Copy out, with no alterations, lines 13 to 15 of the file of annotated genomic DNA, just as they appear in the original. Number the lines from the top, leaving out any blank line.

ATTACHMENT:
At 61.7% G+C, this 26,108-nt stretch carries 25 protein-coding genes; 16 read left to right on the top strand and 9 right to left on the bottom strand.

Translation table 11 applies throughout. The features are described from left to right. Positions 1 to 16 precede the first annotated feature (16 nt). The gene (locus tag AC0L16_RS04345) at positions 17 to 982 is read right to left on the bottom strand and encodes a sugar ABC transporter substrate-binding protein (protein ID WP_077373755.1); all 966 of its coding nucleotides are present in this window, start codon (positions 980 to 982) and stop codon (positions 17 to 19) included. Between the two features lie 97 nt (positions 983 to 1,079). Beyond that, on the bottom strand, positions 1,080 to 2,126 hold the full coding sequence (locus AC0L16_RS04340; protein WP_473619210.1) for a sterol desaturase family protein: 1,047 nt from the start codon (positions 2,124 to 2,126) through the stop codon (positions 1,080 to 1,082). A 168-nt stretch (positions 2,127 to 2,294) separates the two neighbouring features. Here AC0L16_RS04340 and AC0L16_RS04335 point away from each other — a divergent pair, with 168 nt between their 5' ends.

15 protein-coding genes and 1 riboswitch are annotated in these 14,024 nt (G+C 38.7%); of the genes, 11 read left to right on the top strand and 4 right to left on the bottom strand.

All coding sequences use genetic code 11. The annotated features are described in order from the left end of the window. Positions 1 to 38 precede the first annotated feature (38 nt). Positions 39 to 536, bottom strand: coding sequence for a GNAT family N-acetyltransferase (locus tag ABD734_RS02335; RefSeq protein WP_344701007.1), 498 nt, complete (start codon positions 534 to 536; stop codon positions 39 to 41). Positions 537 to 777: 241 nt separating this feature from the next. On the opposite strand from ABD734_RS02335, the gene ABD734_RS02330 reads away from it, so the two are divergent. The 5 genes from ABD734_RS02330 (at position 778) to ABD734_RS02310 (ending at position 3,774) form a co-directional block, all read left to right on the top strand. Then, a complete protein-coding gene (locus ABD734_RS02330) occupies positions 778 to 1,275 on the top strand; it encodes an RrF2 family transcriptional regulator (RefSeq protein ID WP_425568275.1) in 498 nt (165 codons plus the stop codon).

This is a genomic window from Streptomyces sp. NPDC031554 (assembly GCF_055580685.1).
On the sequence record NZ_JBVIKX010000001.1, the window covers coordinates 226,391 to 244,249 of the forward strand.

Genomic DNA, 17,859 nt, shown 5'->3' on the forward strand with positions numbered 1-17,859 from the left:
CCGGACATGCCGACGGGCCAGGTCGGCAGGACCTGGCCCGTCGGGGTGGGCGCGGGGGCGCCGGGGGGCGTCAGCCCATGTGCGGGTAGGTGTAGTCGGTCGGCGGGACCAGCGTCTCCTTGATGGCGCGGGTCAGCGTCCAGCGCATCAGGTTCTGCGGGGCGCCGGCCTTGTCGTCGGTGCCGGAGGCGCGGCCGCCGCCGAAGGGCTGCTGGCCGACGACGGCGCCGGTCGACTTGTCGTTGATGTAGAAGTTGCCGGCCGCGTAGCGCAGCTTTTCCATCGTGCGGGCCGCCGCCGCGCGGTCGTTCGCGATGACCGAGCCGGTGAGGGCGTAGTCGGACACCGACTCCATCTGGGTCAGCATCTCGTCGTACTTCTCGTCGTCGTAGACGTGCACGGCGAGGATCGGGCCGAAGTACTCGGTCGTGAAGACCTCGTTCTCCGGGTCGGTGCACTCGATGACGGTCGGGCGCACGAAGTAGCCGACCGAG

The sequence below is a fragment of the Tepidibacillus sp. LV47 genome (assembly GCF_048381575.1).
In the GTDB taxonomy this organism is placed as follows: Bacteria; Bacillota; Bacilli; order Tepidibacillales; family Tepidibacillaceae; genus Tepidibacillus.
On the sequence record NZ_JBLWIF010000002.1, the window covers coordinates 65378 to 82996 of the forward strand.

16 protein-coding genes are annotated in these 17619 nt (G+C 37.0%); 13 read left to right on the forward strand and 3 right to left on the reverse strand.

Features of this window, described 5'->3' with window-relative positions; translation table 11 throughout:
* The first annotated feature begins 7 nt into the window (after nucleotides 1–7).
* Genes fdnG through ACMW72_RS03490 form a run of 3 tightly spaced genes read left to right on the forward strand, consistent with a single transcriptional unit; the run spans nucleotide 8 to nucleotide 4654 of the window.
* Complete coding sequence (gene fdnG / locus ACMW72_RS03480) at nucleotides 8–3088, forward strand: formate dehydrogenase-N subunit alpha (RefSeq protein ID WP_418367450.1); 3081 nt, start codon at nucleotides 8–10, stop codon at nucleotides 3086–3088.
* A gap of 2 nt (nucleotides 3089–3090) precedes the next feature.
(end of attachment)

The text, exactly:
Features of this window, described 5'->3' with window-relative positions; translation table 11 throughout:
* The first annotated feature begins 7 nt into the window (after nucleotides 1–7).
* Genes fdnG through ACMW72_RS03490 form a run of 3 tightly spaced genes read left to right on the forward strand, consistent with a single transcriptional unit; the run spans nucleotide 8 to nucleotide 4654 of the window.